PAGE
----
I DETECTIVES AND DIVORCE. I POLLARD SUIT SEQUEL. A charge of conspiracy to obstruct and pervert the due course of law and justice in the recent divorce case of Pollard v. Pollard was preferred on Saturday at Bow-street Police-court against Henry Scott (otherwise Slater), 55, of Palace- court-mansions, Bayswater, no occupation; Albert Osborn, 36, of Drayton-gardens, South Kensing- ton, solicitor; John Pracey (otherwise John Bray), 32, of Wellesley-street, Stepney, private inquiry agent; and Frederick Stanley Davies, Westbury-avenue-parade, Wood-green, private inquiry agent. The case was taken in the Upper Court by Sir Albert de Rutzen, chief magistrate. The prosecu- tion was conducted by Mr. Guy Stephenson, instructed by Mr. Sims, of the Treasury; Mr. C. F. Gill, K.C., and Mr. Vanetta appeared for Osborn, Mr. R. D. Muir for Scott, and Mr. Myers for Pracey and Davies. The Earl of Desart, the King's Proctor and Director of Public Prosecu- tions, occupied a seat on the bench. Mr. Stephenson at the outset made a brief refe- rence to the divorce case out of which the pro- ceedings arose, and said that Mr. Osborn, one of the men in the dock, was the solicitor to Mrs. Pol- lard, the petitioner. Scott was the proprietor of Slater's Detective Agency, and Davies and Pracey were detectives in the employ of the agency. He proposed to call formal evidence of arrest and then ask for a remand. I EVIDENCB OF ARREST. Chief Inspector Froest, of Scotland-yard, gave evidence as to arresting Pracey at the office of the Detective Agency in Basinghall-street. When the warrant was read to him Pracey said, I did not think they would pull me in." Pracey was taken to Bow-street Police-station. The charge was there read to him, and he made no reply. Scott (or Slater) was taken in by other officers, and on the warrant being read to him he said, I am as innocent as a lamb. I was away at the time." Detective-sergeant Carlin, of Scotland-yard, gave evidence as to arresting Scott (otherwise Slater) at Palace Court Mansions, Bayswater, at eight o'clock on Friday evening. When Scott was told that he was charged with conspiring with other men to defeat the course of justice, he said, Very well. I will come with you. I am perfectly innocent, and had not been at the office for 13 months prior to last March. I have not taken any active part in the business of the firm for many years. Henry manages the business, but of course I take the money. I know nothing of this case. Someone is supposed to have shown me a letter regarding the case, but I am as innocent as a child." The witness proceeded to say that at a quarter to one o'clock that morning he and Detective-sergeant Deakin arrested Mr. Osborn at his residence, Drayton-gardens, South Kensington. Mr. Osborn was told what he was charged with, and said, This is very annoying, but I suppose I must go with you. I am quite ready to accompany you." Detective-sergeant Bex, of Scotland-yard, stated that he arrested Davies at a quarter-past eight o!clock on Friday evening in Westbury-avenue- parade, Wood-green. Davies said, "You soon got the warrant. I thought there was going to be a new trial. How many more are there in it ?" Witness said he could not answer that question, and took Davies to Bow-street Police-station. HEAVY BAIL DEMANDED. Mr. Stephenson said he could not carry the case any further at present. He was informed that Mr. Henry, the manager of Slater's, had been arrested on a warrant. Mr. Muir said he was instructed to ask for bail on behalf of Slater. The magistrate had heard the statement he made at the time of his arrest, and there was no reason to doubt it. He had not been to his office for many months, and took no active part in the business. Sir Albert de Rutzen remarked that all he had to say about the case was that it was one of very considerable importance. All the men would be remanded for a week. Mr. Slater and Mr. Osborn would each have to find two sureties in £ 3000 each. The other men would be admitted to bail if they could each find two sureties in £ 500. FOUR SURETIES FORTHCOMING. Mr. Gill remarked that the charge against these J men was not so serious as it might seem at first sight. Putting it at its highest, it was a common law conspiracy to procure a divorce for a woman who was now said to be only entitled to a judicial separation, and, if convicted, the men would only be liable to a term of imprisonment without hard labour, Though the circumstances of the case were serious it was not in itself a serious charge involving serious consequences. If a man in the position of Hbnry was called on to find bail in a large amount he might have to remain in custody, and that would be unfair. At present there was an immense amount of prejudice against the defendants, and the case against Mr. Osborn had been presented in the worst possible aspect. Sir Albert de Rutzen said he would consider the question of bail for Henry when Henry came before him. The amount of bail he had ordered the men in the dock to find would be adhered to, but if it would be more convenient he would take for Mr. Osborn and Mr. Slater four sureties in Z1500 each instead of two in £ 3000. Four gentlemen in court volunteered to become sureties for Mr. Osborn, and their names and addresses were taken in order that the polica might make inquiries. Late in the afternoon it was reported to Sir Albert de Rutzen a his pri- vate room that the police had no objection to offer to the four gentlemen referred to, and a little after five o'clock Mr. Osborn was liberated on their bail. No one came forward on behalf of the other men, and at the usual time they were taken to Brixton Prison. HENRY ARRESTED. I Late on Saturday night the man Henry referred to by Mr. Stephenson was conveyed to London from Southend, where he bad been arrested. He was charged at Bow-street by Detective-sergeant Carlin, and taken before Sir Albert de Rutzen on Monday morning. HENRY'S BAIL. George Henry, manager of Slater's Detective Agency-the fifth prisoner arrested as the sequel to the Pollard divorce case—was brought up at Bow-street on the charge of conspiracy. In re- manding him the magistrate offered to accept bail in £1000.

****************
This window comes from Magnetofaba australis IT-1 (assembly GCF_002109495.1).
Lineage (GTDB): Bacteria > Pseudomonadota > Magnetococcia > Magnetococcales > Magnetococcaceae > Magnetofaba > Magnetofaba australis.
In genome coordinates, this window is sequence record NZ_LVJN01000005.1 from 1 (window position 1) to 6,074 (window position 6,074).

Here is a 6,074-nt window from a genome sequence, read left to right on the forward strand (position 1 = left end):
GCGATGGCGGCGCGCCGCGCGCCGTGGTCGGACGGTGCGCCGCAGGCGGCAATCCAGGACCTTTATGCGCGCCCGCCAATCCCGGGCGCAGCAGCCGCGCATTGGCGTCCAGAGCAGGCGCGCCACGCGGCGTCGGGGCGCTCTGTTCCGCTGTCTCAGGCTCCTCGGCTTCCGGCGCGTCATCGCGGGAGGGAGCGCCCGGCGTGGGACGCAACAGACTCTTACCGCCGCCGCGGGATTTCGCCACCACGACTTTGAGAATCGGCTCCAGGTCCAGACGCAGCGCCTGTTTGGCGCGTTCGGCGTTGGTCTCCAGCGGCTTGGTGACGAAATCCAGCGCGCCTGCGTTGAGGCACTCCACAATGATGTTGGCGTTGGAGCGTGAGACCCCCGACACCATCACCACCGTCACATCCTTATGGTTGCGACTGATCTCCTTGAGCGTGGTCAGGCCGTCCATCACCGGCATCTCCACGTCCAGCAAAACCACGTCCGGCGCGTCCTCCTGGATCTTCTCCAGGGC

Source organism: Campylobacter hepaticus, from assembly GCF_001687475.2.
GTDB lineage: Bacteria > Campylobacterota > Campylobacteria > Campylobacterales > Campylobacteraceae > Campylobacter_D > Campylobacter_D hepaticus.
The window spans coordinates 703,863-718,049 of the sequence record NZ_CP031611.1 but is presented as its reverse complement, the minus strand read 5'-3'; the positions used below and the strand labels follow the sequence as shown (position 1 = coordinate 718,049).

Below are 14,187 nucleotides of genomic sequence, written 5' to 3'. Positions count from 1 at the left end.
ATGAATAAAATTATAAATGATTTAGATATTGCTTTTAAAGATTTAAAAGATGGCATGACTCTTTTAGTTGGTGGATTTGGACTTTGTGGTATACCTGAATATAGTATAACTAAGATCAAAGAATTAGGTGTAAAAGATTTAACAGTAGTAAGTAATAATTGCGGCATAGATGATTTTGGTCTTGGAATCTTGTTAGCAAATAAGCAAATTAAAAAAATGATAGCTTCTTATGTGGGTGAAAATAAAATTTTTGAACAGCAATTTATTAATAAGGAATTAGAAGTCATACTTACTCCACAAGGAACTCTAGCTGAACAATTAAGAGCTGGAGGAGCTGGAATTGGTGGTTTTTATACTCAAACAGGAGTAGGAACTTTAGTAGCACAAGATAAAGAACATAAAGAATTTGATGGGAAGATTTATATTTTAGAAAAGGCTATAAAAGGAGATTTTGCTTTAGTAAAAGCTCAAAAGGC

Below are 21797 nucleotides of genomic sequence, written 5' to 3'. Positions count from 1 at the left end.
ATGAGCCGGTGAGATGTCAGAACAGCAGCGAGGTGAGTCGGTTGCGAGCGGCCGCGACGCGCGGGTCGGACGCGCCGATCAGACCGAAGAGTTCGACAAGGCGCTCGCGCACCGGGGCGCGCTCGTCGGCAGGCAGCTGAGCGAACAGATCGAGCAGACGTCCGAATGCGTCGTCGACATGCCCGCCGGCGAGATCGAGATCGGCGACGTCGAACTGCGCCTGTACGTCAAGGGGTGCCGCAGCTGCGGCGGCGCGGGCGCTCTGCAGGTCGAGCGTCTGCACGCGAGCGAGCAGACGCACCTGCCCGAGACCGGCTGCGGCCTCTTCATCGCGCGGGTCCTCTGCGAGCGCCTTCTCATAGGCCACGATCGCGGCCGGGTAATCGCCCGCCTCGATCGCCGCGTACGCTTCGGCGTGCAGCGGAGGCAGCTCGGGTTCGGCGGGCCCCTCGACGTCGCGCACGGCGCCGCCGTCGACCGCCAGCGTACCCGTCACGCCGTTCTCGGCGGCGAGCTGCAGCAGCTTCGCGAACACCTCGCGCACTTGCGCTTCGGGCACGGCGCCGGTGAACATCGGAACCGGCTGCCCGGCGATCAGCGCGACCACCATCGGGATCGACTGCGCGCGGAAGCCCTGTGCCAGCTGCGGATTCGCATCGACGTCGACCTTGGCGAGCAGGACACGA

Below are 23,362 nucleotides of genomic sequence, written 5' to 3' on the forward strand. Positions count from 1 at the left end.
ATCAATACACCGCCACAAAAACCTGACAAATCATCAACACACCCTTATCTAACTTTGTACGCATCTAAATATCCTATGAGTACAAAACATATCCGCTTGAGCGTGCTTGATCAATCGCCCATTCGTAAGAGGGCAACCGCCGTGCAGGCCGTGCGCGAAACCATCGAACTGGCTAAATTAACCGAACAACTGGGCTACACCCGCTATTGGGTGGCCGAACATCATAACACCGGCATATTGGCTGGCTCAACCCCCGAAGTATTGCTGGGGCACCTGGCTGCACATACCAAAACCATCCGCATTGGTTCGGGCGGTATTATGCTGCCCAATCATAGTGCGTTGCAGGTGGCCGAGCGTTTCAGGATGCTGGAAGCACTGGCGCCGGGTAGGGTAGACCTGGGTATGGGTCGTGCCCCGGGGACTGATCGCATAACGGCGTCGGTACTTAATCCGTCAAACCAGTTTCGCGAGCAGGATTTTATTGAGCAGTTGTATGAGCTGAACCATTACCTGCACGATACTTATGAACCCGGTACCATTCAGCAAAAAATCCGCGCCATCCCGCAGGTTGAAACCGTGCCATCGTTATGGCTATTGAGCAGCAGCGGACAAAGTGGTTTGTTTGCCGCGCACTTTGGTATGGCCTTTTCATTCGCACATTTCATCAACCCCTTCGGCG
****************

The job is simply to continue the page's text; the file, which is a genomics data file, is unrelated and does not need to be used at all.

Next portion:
NIGHT ALARM. The lives of thousands of persons at Mount Vernon and Pelham, suburbs of New York, were in peril in consequence of an accident to the gas plant. The flow of gas was cut off for ten minutes, and then turned on again, pouring poisonous fumes into the houses when nine- tenths of the residents were asleep. The police departments organised rescue parties, and made a house-to-house canvass, arousing those who had been asleep when the accident occurred. The chief of the fire department ordered the fire whistles to be blown and the fire bells to be rung. At Mount Vernon, a city of 25,000 people, the church bells were tolled to aid in spreading the warning, and the telephone company joined with the rescuing party, and devoted its entire efforts to notifying subscribers of the accident. Many citizens also co-operated in the work by running from house to house.
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The oldest bellringer in England is John Ron- kin, of Branxton, near Berwick. His age is eighty-seven, and for sixty-six years without in. termission he has rung the bells of Branxton Church every Sunday morning. Mrs. Lakeside: "The atrocities of Russian tyranny are perfectly awful." Friend: "What have you learned?" 'Mrs. Lakeside: "I saw in a, paper this morning that in Russia no one is permitted to marry more than five times." Binks "How did Winks get hurt Tn Jinks: "He was run over by a city official, who was driving very fast." "There is no excuse for such reckless driving." "In this case the official was on public business." "Well, that's dmerent. "Yes, he wanted to get to a meetingiu time to push through an ordinance^ prohibiting auto- mobiles on the public streets.' Native: "Wall, who be you? Stranger x sm one of a committee appointed to investigate the question as to why so many lynchings occur in this section." Native: Wall, I'll tell yen, honest. It's 'cause so many strangers came here a-pokin' their noses into other people s business."